Teen boys at risk if sleep pattern disrupted

Health Column PhotoAdolescent boys who experience what is called slow-wave sleep after sleep deprivation may have a significantly higher chance of developing insulin resistance.
They may be also at greater risk for developing type 2 diabetes, increased visceral fat and impaired attention.
Slow-wave sleep (SWS) is an important stage of sleep involved in memory consolidation and recovery after sleep deprivation, and is also associated with reduced cortisol and inflammation.
According to Jordan Gaines, a Penn State neuroscience researcher, boys who experience a greater decline in slow-wave sleep as adolescents have a significantly higher chance of developing insulin resistance than those who more closely maintained their slow-wave sleep as they got older.
“On a night following sleep deprivation, we’ll have significantly more slow-wave sleep to compensate for the loss,” said Gaines, a doctoral candidate in neuroscience, College of Medicine.
“We also know that we lose slow-wave sleep most rapidly during early adolescence. Given the restorative role of slow-wave sleep, we weren’t surprised to find that metabolic and cognitive processes were affected during this developmental period.”
Gaines analyzed results collected through the Penn State Child Cohort in order to study long-term effects of SWS loss from childhood to adolescence.
The cohort included 700 children from the general central Pennsylvania population, age five to 12. Eight years later, 421 participants were followed up during adolescence – 53.9% were male.
Participants stayed overnight both at the beginning of the study and at the follow-up and had their sleep monitored for nine hours. At the follow-up appointment, participants’ body fat and insulin resistance were measured, and they also underwent neuro-cognitive testing.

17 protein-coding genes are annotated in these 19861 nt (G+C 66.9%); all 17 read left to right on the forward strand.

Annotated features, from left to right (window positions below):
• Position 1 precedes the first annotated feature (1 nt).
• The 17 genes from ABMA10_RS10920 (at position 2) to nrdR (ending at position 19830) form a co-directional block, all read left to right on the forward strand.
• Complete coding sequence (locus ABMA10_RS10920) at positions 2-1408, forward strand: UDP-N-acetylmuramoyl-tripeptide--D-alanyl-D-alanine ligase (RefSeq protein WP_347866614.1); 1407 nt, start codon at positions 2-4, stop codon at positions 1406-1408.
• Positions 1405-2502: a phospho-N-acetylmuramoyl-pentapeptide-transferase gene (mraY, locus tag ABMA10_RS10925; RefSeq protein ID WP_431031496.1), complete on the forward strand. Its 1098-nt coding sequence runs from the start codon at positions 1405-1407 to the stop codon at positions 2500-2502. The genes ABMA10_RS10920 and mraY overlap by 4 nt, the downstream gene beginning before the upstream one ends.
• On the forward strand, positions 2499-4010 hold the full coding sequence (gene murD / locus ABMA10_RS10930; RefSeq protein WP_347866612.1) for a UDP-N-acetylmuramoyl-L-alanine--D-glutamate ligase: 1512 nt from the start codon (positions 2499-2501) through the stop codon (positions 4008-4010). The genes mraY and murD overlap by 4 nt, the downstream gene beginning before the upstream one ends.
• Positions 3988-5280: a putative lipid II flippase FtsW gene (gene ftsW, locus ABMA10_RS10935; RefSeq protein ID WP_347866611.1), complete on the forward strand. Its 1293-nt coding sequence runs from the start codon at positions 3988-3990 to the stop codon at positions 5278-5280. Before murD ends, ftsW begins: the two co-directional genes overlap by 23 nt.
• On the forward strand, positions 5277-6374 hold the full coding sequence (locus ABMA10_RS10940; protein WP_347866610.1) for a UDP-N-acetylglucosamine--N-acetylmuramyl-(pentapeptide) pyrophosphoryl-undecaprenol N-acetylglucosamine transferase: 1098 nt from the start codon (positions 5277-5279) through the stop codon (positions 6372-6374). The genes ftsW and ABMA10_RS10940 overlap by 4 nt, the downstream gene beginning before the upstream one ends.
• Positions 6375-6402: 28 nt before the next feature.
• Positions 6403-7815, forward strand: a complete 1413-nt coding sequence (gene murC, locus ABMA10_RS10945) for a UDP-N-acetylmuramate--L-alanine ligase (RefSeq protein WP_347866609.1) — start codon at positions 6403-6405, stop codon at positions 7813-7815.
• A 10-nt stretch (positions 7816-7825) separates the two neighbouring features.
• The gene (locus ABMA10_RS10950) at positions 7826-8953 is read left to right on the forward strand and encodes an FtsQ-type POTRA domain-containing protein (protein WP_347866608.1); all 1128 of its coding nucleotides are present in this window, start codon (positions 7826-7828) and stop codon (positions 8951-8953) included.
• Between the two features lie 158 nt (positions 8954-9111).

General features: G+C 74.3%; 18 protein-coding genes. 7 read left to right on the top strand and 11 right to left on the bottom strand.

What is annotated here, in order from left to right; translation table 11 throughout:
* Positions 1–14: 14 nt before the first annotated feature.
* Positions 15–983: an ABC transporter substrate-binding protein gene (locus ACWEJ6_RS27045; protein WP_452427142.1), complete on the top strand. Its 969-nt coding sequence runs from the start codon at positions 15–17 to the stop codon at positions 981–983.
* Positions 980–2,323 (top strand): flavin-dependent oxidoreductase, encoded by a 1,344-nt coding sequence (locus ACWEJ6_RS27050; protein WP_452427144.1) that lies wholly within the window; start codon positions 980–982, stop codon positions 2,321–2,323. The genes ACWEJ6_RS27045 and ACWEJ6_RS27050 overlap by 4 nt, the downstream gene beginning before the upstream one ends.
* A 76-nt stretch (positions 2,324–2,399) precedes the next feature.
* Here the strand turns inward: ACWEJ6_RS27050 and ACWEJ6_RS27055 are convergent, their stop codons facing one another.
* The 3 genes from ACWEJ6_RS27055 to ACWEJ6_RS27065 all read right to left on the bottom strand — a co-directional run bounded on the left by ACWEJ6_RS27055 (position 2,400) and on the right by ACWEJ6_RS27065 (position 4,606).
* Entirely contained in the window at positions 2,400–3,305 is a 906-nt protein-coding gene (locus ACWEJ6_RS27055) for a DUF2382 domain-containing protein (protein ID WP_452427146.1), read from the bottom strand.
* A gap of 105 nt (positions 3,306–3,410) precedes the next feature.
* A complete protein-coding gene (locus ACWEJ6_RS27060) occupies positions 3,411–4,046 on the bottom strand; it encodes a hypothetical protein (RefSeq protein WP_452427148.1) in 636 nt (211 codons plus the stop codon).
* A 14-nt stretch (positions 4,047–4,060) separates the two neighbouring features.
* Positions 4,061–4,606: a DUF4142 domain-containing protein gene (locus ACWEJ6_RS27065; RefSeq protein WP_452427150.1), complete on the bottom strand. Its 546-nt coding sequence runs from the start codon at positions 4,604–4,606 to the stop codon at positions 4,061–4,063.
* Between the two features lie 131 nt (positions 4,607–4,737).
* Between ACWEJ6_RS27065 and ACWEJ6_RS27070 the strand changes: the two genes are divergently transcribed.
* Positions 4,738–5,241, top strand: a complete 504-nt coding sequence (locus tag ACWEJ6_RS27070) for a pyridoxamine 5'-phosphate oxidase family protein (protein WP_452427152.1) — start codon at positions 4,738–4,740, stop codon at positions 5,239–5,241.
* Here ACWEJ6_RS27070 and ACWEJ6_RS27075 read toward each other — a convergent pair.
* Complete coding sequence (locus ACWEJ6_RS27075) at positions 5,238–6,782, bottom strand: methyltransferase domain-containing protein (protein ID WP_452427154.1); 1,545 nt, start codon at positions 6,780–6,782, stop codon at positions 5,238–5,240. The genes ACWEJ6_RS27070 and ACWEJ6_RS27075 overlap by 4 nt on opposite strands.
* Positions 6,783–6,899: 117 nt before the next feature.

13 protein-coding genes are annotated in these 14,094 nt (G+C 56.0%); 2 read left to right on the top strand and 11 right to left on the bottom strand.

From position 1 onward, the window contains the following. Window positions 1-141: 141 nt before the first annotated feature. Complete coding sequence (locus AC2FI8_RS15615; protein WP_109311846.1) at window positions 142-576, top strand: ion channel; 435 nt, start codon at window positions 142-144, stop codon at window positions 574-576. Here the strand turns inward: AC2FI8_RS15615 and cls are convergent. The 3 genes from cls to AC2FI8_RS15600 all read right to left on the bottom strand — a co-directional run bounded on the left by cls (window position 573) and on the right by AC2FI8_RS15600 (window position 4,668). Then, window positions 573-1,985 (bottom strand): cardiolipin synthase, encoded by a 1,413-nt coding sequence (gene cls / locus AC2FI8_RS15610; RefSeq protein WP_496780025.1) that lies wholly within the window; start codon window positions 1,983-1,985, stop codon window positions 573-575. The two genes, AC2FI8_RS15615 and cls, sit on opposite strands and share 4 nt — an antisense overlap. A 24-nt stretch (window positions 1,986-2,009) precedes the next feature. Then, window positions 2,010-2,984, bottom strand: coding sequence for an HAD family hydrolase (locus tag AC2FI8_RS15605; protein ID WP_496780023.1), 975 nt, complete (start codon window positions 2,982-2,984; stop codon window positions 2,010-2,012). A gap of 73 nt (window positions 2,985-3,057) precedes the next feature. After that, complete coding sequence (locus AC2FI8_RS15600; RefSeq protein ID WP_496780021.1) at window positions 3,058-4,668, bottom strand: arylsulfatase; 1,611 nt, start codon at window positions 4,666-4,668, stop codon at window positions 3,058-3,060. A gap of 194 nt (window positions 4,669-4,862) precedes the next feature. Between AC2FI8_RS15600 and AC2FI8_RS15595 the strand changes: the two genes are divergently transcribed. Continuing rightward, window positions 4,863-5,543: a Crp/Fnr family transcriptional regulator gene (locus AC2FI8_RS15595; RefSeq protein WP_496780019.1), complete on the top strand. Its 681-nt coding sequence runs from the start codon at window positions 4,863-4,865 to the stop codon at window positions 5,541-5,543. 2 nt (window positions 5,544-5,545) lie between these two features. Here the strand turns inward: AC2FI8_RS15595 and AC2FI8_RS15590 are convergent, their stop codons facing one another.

Gaines found that in boys, a greater loss of SWS between childhood and adolescence was significantly associated with insulin resistance, and this loss was marginally associated with increased belly fat and impaired attention.
However, Gaines did not find any associations between SWS and insulin resistance, physical health or brain function in girls.
Importantly, the participants’ sleep duration did not decline significantly with age, suggesting that the effects observed were due to a loss of this “deeper” stage of sleep, according to the researcher.
Meanwhile, earlier research found that one night of sleep deprivation and six months on a high-fat diet could both impair insulin sensitivity to a similar degree.
This study, conducted by Josiane Broussard, PhD, and colleagues from Cedars-Sinai Medical Centre in Los Angeles, used a canine model to examine whether sleep deprivation and a high-fat diet affect insulin sensitivity in similar ways.
When the body becomes less sensitive to insulin, it needs to produce more insulin to keep blood sugar stable. This may eventually lead to type 2 diabetes, a disease where the body’s insulin response doesn’t work properly and there is too much sugar in the blood.
“Research has shown that sleep deficiency and a high-fat diet both lead to impaired insulin sensitivity but it was previously unknown which leads to more severe insulin resistance,” said Broussard.
“Our study suggests that one night of total sleep deprivation may be as detrimental to insulin sensitivity as six months on a high-fat diet. This research demonstrates the importance of adequate sleep in maintaining blood sugar levels and reducing risk for metabolic diseases like obesity and diabetes.”
To conduct the study, the researchers measured insulin sensitivity in eight male dogs before and after diet-induced obesity.
Prior to the high-fat feeding, researchers used an IV glucose tolerance test to measure insulin sensitivity in dogs that had one night of sleep deprivation, and compared results to dogs that had a normal night’s sleep.
The dogs were then fed a high-fat diet for six months, at which point they were tested again. Prior to the high-fat diet, one night of sleep deprivation reduced insulin sensitivity by 33%; this reduction was similar to the reduction caused by a high-fat diet alone (21%).
Once the dogs had impaired insulin sensitivity from the high-fat diet, one night of sleep deprivation did not further impair the insulin sensitivity.